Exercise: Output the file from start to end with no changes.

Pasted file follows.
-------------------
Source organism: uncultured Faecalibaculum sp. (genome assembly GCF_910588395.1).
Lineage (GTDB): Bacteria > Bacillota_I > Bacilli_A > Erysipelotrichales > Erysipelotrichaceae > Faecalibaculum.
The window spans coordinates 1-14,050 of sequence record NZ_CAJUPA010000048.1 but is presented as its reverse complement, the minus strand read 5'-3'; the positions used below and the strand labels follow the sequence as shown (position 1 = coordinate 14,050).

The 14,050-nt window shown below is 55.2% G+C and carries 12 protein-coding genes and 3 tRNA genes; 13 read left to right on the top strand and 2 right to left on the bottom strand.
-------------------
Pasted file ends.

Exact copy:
Source organism: uncultured Faecalibaculum sp. (genome assembly GCF_910588395.1).
Lineage (GTDB): Bacteria > Bacillota_I > Bacilli_A > Erysipelotrichales > Erysipelotrichaceae > Faecalibaculum.
The window spans coordinates 1-14,050 of sequence record NZ_CAJUPA010000048.1 but is presented as its reverse complement, the minus strand read 5'-3'; the positions used below and the strand labels follow the sequence as shown (position 1 = coordinate 14,050).

The 14,050-nt window shown below is 55.2% G+C and carries 12 protein-coding genes and 3 tRNA genes; 13 read left to right on the top strand and 2 right to left on the bottom strand.